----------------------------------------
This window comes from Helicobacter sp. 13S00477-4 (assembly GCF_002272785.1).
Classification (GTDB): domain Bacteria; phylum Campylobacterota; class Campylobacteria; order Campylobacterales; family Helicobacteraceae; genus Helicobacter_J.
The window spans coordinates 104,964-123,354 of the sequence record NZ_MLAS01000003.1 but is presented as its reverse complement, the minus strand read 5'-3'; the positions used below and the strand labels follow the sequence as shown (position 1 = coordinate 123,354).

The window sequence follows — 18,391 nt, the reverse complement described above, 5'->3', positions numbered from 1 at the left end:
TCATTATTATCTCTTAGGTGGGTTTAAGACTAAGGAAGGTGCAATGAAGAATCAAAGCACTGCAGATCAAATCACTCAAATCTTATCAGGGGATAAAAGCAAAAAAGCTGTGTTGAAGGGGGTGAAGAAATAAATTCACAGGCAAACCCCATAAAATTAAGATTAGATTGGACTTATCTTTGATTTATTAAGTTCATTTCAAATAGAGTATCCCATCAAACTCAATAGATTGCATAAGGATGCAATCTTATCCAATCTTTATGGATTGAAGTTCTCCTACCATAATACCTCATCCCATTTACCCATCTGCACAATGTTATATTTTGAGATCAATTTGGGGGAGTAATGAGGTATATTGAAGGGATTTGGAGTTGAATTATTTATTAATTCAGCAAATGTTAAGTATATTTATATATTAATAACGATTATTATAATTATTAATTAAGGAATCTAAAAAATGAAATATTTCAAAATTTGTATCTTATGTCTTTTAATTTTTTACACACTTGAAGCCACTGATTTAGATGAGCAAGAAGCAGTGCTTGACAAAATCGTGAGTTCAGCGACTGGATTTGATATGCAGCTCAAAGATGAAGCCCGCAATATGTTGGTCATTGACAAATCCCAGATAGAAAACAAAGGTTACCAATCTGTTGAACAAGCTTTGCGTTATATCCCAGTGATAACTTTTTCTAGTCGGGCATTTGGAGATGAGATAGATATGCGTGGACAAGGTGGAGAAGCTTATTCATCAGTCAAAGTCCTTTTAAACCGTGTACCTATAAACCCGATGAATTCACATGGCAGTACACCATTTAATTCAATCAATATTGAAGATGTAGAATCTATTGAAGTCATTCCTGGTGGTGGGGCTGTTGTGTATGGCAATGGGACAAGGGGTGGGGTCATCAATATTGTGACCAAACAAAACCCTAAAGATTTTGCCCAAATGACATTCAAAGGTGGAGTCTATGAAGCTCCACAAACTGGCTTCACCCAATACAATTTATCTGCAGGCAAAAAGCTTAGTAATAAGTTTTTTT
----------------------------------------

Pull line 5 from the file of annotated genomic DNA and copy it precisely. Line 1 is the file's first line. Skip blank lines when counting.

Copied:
TCATTATTATCTCTTAGGTGGGTTTAAGACTAAGGAAGGTGCAATGAAGAATCAAAGCACTGCAGATCAAATCACTCAAATCTTATCAGGGGATAAAAGCAAAAAAGCTGTGTTGAAGGGGGTGAAGAAATAAATTCACAGGCAAACCCCATAAAATTAAGATTAGATTGGACTTATCTTTGATTTATTAAGTTCATTTCAAATAGAGTATCCCATCAAACTCAATAGATTGCATAAGGATGCAATCTTATCCAATCTTTATGGATTGAAGTTCTCCTACCATAATACCTCATCCCATTTACCCATCTGCACAATGTTATATTTTGAGATCAATTTGGGGGAGTAATGAGGTATATTGAAGGGATTTGGAGTTGAATTATTTATTAATTCAGCAAATGTTAAGTATATTTATATATTAATAACGATTATTATAATTATTAATTAAGGAATCTAAAAAATGAAATATTTCAAAATTTGTATCTTATGTCTTTTAATTTTTTACACACTTGAAGCCACTGATTTAGATGAGCAAGAAGCAGTGCTTGACAAAATCGTGAGTTCAGCGACTGGATTTGATATGCAGCTCAAAGATGAAGCCCGCAATATGTTGGTCATTGACAAATCCCAGATAGAAAACAAAGGTTACCAATCTGTTGAACAAGCTTTGCGTTATATCCCAGTGATAACTTTTTCTAGTCGGGCATTTGGAGATGAGATAGATATGCGTGGACAAGGTGGAGAAGCTTATTCATCAGTCAAAGTCCTTTTAAACCGTGTACCTATAAACCCGATGAATTCACATGGCAGTACACCATTTAATTCAATCAATATTGAAGATGTAGAATCTATTGAAGTCATTCCTGGTGGTGGGGCTGTTGTGTATGGCAATGGGACAAGGGGTGGGGTCATCAATATTGTGACCAAACAAAACCCTAAAGATTTTGCCCAAATGACATTCAAAGGTGGAGTCTATGAAGCTCCACAAACTGGCTTCACCCAATACAATTTATCTGCAGGCAAAAAGCTTAGTAATAAGTTTTTTT